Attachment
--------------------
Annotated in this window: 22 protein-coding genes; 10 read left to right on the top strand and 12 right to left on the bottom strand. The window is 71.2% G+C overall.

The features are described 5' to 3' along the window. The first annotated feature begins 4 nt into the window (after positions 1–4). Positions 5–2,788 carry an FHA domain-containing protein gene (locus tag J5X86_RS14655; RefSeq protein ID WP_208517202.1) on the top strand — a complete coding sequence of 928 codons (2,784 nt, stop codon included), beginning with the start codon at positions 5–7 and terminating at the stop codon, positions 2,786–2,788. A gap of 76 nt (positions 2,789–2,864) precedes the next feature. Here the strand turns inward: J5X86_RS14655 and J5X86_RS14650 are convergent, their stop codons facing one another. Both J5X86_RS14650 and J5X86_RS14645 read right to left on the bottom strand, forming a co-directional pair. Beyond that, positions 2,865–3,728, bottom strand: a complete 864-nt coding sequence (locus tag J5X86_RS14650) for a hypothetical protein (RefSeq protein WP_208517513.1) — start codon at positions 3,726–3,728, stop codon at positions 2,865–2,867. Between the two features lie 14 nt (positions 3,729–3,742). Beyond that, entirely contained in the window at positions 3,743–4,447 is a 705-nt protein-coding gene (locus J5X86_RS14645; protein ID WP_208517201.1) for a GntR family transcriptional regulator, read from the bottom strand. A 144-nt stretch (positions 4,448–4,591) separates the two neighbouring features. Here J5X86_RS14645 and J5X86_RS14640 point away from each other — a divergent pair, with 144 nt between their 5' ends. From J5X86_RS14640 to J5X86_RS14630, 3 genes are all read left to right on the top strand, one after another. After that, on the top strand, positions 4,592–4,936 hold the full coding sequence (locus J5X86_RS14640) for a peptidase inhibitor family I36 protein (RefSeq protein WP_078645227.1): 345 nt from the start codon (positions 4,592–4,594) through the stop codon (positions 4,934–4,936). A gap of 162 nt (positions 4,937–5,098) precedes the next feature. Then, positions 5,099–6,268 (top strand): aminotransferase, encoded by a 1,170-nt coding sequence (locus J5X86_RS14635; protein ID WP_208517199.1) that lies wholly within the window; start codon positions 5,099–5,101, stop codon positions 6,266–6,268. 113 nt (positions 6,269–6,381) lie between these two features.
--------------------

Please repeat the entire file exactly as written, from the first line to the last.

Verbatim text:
Annotated in this window: 22 protein-coding genes; 10 read left to right on the top strand and 12 right to left on the bottom strand. The window is 71.2% G+C overall.

The features are described 5' to 3' along the window. The first annotated feature begins 4 nt into the window (after positions 1–4). Positions 5–2,788 carry an FHA domain-containing protein gene (locus tag J5X86_RS14655; RefSeq protein ID WP_208517202.1) on the top strand — a complete coding sequence of 928 codons (2,784 nt, stop codon included), beginning with the start codon at positions 5–7 and terminating at the stop codon, positions 2,786–2,788. A gap of 76 nt (positions 2,789–2,864) precedes the next feature. Here the strand turns inward: J5X86_RS14655 and J5X86_RS14650 are convergent, their stop codons facing one another. Both J5X86_RS14650 and J5X86_RS14645 read right to left on the bottom strand, forming a co-directional pair. Beyond that, positions 2,865–3,728, bottom strand: a complete 864-nt coding sequence (locus tag J5X86_RS14650) for a hypothetical protein (RefSeq protein WP_208517513.1) — start codon at positions 3,726–3,728, stop codon at positions 2,865–2,867. Between the two features lie 14 nt (positions 3,729–3,742). Beyond that, entirely contained in the window at positions 3,743–4,447 is a 705-nt protein-coding gene (locus J5X86_RS14645; protein ID WP_208517201.1) for a GntR family transcriptional regulator, read from the bottom strand. A 144-nt stretch (positions 4,448–4,591) separates the two neighbouring features. Here J5X86_RS14645 and J5X86_RS14640 point away from each other — a divergent pair, with 144 nt between their 5' ends. From J5X86_RS14640 to J5X86_RS14630, 3 genes are all read left to right on the top strand, one after another. After that, on the top strand, positions 4,592–4,936 hold the full coding sequence (locus J5X86_RS14640) for a peptidase inhibitor family I36 protein (RefSeq protein WP_078645227.1): 345 nt from the start codon (positions 4,592–4,594) through the stop codon (positions 4,934–4,936). A gap of 162 nt (positions 4,937–5,098) precedes the next feature. Then, positions 5,099–6,268 (top strand): aminotransferase, encoded by a 1,170-nt coding sequence (locus J5X86_RS14635; protein ID WP_208517199.1) that lies wholly within the window; start codon positions 5,099–5,101, stop codon positions 6,266–6,268. 113 nt (positions 6,269–6,381) lie between these two features.